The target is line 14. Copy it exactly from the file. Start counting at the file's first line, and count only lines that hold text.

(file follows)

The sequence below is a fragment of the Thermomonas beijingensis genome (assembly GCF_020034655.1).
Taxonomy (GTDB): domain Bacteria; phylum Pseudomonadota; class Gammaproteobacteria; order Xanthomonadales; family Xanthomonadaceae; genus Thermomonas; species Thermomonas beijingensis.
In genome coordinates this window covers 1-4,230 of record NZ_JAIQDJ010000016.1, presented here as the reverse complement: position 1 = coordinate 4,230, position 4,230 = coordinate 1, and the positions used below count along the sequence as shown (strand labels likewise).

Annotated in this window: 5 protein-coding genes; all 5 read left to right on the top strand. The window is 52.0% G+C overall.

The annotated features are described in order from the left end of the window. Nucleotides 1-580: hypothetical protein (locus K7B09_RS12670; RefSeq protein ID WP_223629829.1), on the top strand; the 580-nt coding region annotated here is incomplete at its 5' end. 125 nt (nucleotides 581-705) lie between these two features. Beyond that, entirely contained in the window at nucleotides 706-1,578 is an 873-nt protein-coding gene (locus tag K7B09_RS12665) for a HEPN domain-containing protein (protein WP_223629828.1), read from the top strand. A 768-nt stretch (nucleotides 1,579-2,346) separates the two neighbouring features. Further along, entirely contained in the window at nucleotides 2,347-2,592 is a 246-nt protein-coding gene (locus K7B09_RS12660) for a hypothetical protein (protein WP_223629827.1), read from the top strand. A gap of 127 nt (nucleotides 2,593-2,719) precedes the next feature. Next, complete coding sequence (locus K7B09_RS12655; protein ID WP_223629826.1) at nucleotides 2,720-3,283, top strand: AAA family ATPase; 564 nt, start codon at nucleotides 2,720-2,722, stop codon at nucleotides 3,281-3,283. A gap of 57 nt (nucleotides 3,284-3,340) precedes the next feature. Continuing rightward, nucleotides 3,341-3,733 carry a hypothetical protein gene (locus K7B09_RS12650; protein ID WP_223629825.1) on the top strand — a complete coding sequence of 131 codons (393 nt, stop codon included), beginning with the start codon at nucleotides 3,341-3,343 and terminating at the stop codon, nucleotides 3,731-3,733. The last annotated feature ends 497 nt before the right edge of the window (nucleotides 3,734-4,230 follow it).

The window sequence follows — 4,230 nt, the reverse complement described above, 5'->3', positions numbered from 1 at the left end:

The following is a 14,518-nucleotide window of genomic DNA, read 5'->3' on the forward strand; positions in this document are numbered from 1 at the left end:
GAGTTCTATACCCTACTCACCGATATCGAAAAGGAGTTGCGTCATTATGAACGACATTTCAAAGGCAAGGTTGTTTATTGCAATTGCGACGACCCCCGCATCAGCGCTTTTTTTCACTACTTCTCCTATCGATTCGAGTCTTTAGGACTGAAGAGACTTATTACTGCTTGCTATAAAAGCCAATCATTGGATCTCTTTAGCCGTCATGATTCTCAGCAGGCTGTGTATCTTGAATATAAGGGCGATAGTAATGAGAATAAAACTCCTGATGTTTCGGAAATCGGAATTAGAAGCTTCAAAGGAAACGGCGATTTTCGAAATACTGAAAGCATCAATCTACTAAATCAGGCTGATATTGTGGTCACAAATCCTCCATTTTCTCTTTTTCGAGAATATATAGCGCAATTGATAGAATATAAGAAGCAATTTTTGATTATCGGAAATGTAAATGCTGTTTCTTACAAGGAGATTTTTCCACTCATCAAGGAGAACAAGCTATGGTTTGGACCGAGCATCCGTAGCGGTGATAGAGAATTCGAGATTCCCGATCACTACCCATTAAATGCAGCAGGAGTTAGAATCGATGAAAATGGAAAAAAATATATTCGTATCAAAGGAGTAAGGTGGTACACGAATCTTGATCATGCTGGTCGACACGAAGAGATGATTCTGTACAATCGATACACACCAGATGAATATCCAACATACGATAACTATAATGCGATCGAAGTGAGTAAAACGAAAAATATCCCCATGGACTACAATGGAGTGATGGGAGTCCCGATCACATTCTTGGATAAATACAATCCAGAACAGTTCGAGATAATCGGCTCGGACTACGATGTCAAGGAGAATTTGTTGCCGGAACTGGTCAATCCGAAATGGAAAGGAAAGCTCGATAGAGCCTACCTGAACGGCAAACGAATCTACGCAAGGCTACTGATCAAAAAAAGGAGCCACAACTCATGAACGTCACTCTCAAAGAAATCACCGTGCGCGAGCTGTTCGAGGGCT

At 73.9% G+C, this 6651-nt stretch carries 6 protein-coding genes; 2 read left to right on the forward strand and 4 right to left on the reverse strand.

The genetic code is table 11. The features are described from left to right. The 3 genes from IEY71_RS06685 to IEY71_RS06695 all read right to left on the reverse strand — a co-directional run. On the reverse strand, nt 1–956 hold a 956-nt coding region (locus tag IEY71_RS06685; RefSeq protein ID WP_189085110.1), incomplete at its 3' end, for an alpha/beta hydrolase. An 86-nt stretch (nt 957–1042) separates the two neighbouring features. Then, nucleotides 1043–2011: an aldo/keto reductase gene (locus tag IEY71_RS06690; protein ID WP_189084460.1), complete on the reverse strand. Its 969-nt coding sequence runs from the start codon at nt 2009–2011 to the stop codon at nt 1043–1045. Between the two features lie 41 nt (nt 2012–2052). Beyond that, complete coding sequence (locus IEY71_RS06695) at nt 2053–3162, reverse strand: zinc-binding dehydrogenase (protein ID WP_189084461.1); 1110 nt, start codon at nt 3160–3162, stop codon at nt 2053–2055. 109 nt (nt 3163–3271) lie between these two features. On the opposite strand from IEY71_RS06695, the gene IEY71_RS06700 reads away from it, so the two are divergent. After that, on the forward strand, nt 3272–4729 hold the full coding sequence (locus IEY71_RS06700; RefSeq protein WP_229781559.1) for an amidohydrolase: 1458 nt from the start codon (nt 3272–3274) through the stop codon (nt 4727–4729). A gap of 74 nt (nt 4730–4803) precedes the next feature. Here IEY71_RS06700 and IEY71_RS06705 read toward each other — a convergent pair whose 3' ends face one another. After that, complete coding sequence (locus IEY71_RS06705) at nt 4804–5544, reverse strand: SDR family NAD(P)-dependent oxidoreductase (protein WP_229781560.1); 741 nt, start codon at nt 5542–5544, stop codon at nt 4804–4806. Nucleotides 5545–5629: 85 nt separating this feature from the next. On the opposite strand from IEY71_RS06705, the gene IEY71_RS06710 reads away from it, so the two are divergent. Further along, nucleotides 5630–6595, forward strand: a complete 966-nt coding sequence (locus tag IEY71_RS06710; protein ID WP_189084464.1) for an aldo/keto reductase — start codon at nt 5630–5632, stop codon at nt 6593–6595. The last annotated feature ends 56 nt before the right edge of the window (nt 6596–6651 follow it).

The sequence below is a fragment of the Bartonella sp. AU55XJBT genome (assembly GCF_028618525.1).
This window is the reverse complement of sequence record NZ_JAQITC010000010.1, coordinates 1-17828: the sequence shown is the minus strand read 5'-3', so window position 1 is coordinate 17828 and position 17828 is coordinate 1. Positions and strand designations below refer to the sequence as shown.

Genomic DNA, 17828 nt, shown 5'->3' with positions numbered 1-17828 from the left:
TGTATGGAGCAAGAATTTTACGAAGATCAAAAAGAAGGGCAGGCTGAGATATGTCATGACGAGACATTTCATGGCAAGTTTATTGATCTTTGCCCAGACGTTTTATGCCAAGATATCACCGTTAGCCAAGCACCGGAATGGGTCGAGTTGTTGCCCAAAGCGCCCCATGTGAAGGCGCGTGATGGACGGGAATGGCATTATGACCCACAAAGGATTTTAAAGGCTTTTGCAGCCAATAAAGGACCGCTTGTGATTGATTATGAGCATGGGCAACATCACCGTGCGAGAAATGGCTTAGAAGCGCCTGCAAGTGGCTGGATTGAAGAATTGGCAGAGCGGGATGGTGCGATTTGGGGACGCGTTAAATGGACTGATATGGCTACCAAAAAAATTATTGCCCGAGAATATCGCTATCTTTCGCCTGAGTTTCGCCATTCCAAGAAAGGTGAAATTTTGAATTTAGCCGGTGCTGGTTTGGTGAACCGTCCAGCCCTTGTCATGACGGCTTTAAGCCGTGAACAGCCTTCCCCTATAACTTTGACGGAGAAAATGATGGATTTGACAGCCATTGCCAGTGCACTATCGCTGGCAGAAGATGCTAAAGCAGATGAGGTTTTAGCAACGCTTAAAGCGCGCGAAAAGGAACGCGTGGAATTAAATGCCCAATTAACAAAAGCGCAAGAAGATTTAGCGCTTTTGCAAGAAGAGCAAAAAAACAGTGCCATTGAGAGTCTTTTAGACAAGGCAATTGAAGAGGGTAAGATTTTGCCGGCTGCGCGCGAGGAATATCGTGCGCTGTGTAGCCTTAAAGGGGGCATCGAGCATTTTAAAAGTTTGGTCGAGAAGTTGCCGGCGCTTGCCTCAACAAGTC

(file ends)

TGTATGGAGCAAGAATTTTACGAAGATCAAAAAGAAGGGCAGGCTGAGATATGTCATGACGAGACATTTCATGGCAAGTTTATTGATCTTTGCCCAGACGTTTTATGCCAAGATATCACCGTTAGCCAAGCACCGGAATGGGTCGAGTTGTTGCCCAAAGCGCCCCATGTGAAGGCGCGTGATGGACGGGAATGGCATTATGACCCACAAAGGATTTTAAAGGCTTTTGCAGCCAATAAAGGACCGCTTGTGATTGATTATGAGCATGGGCAACATCACCGTGCGAGAAATGGCTTAGAAGCGCCTGCAAGTGGCTGGATTGAAGAATTGGCAGAGCGGGATGGTGCGATTTGGGGACGCGTTAAATGGACTGATATGGCTACCAAAAAAATTATTGCCCGAGAATATCGCTATCTTTCGCCTGAGTTTCGCCATTCCAAGAAAGGTGAAATTTTGAATTTAGCCGGTGCTGGTTTGGTGAACCGTCCAGCCCTTGTCATGACGGCTTTAAGCCGTGAACAGCCTTCCCCTATAACTTTGACGGAGAAAATGATGGATTTGACAGCCATTGCCAGTGCACTATCGCTGGCAGAAGATGCTAAAGCAGATGAGGTTTTAGCAACGCTTAAAGCGCGCGAAAAGGAACGCGTGGAATTAAATGCCCAATTAACAAAAGCGCAAGAAGATTTAGCGCTTTTGCAAGAAGAGCAAAAAAACAGTGCCATTGAGAGTCTTTTAGACAAGGCAATTGAAGAGGGTAAGATTTTGCCGGCTGCGCGCGAGGAATATCGTGCGCTGTGTAGCCTTAAAGGGGGCATCGAGCATTTTAAAAGTTTGGTCGAGAAGTTGCCGGCGCTTGCCTCAACAAGTC